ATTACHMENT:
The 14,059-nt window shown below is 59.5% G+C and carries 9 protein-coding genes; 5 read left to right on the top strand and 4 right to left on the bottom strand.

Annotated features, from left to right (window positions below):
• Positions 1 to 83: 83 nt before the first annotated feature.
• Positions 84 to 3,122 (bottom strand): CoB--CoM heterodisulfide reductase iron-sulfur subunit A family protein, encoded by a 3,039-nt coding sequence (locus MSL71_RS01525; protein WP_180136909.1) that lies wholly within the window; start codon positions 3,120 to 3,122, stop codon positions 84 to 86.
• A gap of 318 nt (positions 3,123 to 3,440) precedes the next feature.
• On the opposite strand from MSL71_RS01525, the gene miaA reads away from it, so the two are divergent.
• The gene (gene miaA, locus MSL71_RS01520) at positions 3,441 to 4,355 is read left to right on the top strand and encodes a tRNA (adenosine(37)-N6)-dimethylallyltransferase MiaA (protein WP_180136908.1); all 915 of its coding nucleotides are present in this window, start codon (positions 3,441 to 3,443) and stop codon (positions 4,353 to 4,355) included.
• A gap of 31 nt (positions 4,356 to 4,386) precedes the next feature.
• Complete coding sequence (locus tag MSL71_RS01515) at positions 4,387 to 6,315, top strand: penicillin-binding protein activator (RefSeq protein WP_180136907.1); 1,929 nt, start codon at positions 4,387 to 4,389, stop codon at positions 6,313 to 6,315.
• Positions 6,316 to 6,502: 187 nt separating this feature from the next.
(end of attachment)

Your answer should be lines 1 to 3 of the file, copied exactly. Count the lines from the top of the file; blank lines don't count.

The 14,059-nt window shown below is 59.5% G+C and carries 9 protein-coding genes; 5 read left to right on the top strand and 4 right to left on the bottom strand.

Annotated features, from left to right (window positions below):
• Positions 1 to 83: 83 nt before the first annotated feature.